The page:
Color and Chaos in Paris
Givhan, Robin, Newsweek
Byline: Robin Givhan
Balenciaga's splashy spring collection brightens a day of surprises.
As even the most casual consumer of popular culture knows, the fashion world, at its white-hot core, remains an old-fashioned hierarchy--and nowhere is that pecking order more evident than in a fashion-show seating chart.
But that rigorously protected ranking unexpectedly crumbled as the spring 2012 collections began in late September in Paris, the capital of international style. As guests settled into their assigned seats for the eagerly anticipated Balenciaga show, a black-lacquer bench in the front collapsed, taking with it a line of designer-clad editors.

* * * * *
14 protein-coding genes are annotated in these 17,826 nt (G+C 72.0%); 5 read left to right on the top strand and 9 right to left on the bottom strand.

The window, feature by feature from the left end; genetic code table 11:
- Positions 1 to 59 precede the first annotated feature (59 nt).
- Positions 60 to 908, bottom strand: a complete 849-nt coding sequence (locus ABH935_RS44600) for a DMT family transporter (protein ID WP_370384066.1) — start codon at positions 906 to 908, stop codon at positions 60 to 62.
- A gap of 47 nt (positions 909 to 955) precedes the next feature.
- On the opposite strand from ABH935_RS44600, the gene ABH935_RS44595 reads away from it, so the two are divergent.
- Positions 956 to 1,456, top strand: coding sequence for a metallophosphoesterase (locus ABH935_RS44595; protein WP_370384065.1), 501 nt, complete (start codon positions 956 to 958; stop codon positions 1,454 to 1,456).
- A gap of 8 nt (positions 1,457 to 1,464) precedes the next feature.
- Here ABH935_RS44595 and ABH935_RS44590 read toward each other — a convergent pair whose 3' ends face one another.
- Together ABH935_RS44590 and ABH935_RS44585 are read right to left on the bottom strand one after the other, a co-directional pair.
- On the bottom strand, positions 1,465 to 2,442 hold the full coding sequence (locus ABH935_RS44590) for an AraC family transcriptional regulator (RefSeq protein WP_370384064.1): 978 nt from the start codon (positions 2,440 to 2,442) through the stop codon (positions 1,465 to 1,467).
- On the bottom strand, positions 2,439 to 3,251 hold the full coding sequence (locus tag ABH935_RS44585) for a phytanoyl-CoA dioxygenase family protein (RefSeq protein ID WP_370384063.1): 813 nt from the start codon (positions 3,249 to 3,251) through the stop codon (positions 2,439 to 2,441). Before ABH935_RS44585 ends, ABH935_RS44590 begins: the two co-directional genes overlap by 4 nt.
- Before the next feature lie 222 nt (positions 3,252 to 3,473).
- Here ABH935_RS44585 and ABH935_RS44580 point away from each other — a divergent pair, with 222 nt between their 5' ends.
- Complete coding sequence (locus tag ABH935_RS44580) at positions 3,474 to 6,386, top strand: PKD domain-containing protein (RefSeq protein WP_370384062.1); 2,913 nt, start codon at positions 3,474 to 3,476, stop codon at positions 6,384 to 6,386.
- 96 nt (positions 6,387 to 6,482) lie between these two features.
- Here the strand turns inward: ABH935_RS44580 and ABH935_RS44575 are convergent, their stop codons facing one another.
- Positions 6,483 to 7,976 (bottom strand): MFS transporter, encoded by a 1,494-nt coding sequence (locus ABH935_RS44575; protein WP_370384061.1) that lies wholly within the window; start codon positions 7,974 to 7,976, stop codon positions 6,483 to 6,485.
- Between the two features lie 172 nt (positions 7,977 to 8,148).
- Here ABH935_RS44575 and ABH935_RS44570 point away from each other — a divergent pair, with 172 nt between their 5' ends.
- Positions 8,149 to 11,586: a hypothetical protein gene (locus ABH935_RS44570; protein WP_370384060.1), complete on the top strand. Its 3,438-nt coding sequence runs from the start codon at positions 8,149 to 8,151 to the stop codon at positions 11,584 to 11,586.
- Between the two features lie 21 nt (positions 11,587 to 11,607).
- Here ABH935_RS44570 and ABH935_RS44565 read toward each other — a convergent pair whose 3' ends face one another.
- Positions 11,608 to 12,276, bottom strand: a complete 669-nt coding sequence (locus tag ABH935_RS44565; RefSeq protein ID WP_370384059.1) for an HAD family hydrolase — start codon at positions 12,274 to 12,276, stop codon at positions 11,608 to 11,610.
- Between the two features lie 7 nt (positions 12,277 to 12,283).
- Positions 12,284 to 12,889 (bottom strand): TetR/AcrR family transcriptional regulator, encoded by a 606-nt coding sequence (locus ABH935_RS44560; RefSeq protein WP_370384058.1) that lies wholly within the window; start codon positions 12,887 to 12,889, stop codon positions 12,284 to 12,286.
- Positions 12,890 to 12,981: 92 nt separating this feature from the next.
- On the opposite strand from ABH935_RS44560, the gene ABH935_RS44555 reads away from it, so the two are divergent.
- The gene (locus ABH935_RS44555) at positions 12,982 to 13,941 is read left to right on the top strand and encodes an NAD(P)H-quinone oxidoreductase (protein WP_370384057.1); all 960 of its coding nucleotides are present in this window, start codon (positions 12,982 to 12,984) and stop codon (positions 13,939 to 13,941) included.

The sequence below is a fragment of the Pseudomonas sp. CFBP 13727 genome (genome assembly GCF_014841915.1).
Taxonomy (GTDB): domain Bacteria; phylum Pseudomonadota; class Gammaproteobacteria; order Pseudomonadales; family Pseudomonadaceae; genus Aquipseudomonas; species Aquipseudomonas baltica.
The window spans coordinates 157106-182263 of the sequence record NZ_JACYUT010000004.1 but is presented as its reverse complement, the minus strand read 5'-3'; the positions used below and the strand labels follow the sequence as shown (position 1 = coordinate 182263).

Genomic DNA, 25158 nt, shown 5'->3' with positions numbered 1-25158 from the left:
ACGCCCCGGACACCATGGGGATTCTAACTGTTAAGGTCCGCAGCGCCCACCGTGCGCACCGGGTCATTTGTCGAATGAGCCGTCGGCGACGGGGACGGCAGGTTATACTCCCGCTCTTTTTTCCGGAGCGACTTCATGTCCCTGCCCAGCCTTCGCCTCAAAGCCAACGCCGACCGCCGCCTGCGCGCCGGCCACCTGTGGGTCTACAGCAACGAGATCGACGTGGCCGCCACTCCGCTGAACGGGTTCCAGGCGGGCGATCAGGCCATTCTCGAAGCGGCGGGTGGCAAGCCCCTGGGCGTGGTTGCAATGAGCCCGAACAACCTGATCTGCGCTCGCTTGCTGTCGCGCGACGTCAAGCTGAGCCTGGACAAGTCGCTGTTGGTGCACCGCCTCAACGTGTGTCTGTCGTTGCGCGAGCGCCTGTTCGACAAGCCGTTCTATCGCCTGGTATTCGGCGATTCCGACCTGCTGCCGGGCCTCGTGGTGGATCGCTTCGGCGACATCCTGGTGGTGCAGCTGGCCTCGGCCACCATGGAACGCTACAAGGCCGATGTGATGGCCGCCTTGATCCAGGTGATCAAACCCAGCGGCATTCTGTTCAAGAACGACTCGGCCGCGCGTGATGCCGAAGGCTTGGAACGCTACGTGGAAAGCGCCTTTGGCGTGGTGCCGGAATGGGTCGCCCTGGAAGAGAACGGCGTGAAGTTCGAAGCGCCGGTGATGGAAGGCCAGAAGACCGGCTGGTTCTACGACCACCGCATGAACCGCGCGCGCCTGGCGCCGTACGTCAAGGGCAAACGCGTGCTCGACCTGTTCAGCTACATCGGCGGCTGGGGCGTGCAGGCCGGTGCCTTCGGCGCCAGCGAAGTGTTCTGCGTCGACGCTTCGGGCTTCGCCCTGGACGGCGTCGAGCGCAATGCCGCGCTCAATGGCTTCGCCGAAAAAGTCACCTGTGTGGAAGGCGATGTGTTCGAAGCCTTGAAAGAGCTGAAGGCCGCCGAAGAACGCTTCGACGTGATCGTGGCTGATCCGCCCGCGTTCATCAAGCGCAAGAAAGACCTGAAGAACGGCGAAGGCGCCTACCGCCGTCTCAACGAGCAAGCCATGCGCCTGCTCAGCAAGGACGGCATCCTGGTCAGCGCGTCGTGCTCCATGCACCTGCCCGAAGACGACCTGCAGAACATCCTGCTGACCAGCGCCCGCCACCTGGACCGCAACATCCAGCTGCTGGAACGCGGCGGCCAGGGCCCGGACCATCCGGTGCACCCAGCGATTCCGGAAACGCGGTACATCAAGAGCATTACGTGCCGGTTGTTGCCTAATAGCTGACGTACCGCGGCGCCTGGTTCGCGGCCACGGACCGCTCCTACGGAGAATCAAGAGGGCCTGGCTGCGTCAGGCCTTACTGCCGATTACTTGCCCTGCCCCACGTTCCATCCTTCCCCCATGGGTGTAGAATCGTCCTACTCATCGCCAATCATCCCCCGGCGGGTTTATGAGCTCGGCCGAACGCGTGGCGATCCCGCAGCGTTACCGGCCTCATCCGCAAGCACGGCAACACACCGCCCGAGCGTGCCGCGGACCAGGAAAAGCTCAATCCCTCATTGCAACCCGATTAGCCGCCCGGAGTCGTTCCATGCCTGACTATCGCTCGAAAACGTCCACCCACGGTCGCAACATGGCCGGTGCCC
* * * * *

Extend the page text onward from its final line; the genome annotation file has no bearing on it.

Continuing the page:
After two more coveted benches went down with loud crashes, show organizers feared that such glamorous guests as Catherine Deneuve and Salma Hayek--wife of the brand's corporate chieftain, Francois-Henri Pinault--might soon be splayed in a heap. The house asked the entire audience to stand, and thus the show began. When that first model appeared, we were just a bunch of folks watching some utterly glorious clothes pass by.
As designer Nicolas Ghesquiere took his bows, he mouthed "I'm sorry" for the furniture's failure, but really the audience should have been congratulating him for the upheaval. The aloof world of Paris fashion had momentarily become a little more democratic, a little less snooty, and no one suffered injury--except, perhaps, to the ego. …